Modernizing vertical applications for the AutoCAD Enterprise
The AutoCAD team hired me to evolve the user experience for a community of process and chemical engineering designers. After rallying users to Autodesk's beta test website, they were invited to participate in previews and prototypes of upcoming releases. Partnered with product management, we developed concepts into features, iterating on user stories together. My work fed into a Waterfall style release cadence with periodic "hot fix" releases to patch live features.
Rapid ideation in sketches
I used my iPad and the Paper app by Fifty-Three to sketch designs with teammates, community members, research participants and subject matter experts. It's one of the best ways to ideate rapidly in context and get to a first-pass of design and technical specifications, leveraging the benefit of many iterations, efficiently.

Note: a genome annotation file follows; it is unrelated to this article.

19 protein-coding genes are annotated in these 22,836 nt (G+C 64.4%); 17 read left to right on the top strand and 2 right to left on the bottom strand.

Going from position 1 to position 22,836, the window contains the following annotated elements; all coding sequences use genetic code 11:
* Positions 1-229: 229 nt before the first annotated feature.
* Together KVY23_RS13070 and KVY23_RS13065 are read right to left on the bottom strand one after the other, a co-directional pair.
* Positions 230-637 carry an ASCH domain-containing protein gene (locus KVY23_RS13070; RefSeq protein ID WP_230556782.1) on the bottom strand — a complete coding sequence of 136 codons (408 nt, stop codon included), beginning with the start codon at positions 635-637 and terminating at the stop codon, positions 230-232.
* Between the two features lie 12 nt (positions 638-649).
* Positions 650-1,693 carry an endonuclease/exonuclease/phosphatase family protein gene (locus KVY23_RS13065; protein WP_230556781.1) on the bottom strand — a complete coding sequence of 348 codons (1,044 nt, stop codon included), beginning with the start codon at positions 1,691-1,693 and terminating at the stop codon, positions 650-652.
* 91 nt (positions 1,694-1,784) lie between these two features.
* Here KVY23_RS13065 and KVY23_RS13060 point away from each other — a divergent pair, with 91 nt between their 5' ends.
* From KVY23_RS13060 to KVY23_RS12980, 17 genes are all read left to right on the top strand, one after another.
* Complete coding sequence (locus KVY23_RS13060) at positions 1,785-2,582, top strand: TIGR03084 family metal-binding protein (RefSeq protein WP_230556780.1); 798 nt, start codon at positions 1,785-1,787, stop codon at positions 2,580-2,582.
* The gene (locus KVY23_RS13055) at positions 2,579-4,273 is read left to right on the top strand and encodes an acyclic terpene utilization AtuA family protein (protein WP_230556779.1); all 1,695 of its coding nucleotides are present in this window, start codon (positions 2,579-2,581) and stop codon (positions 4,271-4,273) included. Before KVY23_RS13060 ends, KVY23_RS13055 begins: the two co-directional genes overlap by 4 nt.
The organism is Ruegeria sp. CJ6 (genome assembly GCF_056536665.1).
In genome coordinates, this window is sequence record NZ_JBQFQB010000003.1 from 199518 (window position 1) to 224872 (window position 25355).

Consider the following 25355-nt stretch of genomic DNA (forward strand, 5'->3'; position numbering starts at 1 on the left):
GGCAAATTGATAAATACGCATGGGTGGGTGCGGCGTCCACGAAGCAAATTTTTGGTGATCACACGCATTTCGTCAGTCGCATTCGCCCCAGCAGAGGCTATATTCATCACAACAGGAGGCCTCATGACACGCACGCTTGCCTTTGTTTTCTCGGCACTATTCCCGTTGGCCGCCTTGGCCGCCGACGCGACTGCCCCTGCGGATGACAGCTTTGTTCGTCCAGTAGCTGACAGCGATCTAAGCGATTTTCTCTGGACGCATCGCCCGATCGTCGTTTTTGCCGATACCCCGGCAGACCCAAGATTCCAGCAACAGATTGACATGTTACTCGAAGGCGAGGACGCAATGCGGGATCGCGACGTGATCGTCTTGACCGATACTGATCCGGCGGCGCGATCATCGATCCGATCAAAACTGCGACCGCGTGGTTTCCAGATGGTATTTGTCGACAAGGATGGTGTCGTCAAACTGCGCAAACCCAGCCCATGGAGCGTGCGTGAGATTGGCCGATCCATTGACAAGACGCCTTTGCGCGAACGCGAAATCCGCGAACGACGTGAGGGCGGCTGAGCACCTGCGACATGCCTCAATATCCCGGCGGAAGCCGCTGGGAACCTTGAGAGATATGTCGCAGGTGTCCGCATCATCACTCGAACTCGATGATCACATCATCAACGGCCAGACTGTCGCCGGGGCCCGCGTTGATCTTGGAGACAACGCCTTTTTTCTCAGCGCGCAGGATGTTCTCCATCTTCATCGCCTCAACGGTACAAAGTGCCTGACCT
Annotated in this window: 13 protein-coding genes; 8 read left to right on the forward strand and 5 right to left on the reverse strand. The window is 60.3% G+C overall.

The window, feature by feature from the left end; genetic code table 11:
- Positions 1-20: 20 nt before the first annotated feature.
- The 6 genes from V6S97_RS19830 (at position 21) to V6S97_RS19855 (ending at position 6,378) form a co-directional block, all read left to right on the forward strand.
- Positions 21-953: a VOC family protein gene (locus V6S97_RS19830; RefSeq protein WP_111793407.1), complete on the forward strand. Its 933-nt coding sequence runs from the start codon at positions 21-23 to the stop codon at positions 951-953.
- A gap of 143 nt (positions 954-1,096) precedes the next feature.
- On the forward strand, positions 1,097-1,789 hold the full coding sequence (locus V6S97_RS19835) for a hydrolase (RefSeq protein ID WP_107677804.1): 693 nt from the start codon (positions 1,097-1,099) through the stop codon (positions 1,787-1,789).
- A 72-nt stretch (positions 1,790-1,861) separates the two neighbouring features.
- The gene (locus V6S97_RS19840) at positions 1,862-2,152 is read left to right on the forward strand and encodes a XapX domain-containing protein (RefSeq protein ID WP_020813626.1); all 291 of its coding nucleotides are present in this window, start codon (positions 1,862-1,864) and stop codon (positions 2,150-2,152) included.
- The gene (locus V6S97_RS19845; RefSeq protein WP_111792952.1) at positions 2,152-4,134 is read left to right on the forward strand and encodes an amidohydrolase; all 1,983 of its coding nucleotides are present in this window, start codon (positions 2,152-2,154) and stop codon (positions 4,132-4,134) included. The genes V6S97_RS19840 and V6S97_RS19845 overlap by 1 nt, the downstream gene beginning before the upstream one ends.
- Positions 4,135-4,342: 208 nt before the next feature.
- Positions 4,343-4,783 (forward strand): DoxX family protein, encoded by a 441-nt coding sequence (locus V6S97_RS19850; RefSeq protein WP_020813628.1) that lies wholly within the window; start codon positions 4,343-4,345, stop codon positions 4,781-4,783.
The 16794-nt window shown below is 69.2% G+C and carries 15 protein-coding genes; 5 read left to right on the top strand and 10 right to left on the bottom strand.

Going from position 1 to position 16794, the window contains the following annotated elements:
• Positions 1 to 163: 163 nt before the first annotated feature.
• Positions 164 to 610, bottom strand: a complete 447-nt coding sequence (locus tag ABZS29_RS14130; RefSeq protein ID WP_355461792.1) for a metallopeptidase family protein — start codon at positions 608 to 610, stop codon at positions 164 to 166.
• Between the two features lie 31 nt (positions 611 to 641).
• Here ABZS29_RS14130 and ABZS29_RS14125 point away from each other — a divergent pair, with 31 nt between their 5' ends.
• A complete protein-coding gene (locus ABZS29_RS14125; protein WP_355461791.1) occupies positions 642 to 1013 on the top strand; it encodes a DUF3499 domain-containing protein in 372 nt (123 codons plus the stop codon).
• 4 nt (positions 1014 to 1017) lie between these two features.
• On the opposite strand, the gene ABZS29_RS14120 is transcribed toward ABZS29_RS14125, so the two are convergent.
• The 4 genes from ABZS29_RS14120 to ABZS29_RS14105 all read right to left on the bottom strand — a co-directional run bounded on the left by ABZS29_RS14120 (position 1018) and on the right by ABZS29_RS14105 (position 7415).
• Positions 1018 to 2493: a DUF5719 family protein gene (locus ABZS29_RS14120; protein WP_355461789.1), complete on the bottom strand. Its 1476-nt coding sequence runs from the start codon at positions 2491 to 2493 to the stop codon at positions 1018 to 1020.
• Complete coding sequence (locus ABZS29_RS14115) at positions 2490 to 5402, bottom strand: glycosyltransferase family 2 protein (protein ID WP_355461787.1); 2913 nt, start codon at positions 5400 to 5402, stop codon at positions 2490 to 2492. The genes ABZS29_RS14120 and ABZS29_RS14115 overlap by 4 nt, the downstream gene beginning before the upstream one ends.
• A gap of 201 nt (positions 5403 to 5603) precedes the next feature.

Contextual inquiry with the community
I conducted on-site visits with clients like Chevron and its engineering design contractors as often as possible. I used my learnings from a diversity of applications and use cases to gain a deeper understanding of users' needs and wants. Here, you can see a physical structure being re-designed using Plant 3D. In this situation, we discovered a particular limitation of the software based on fabricating circular shapes that required updates to core features of AutoCAD.
Complex and technical software requires tight change management with very specific and carefully measured specifications. Here, you can see a section of design changes, converting an all-text based user interface into one with visual plan symbols replacing as much text as possible. At left is the design specification with annotations and callouts; At right is a screenshot from the product, mid-implementation, pointing out a bug. It was important to maintain a close relationship with engineering in order to deliver rock solid results.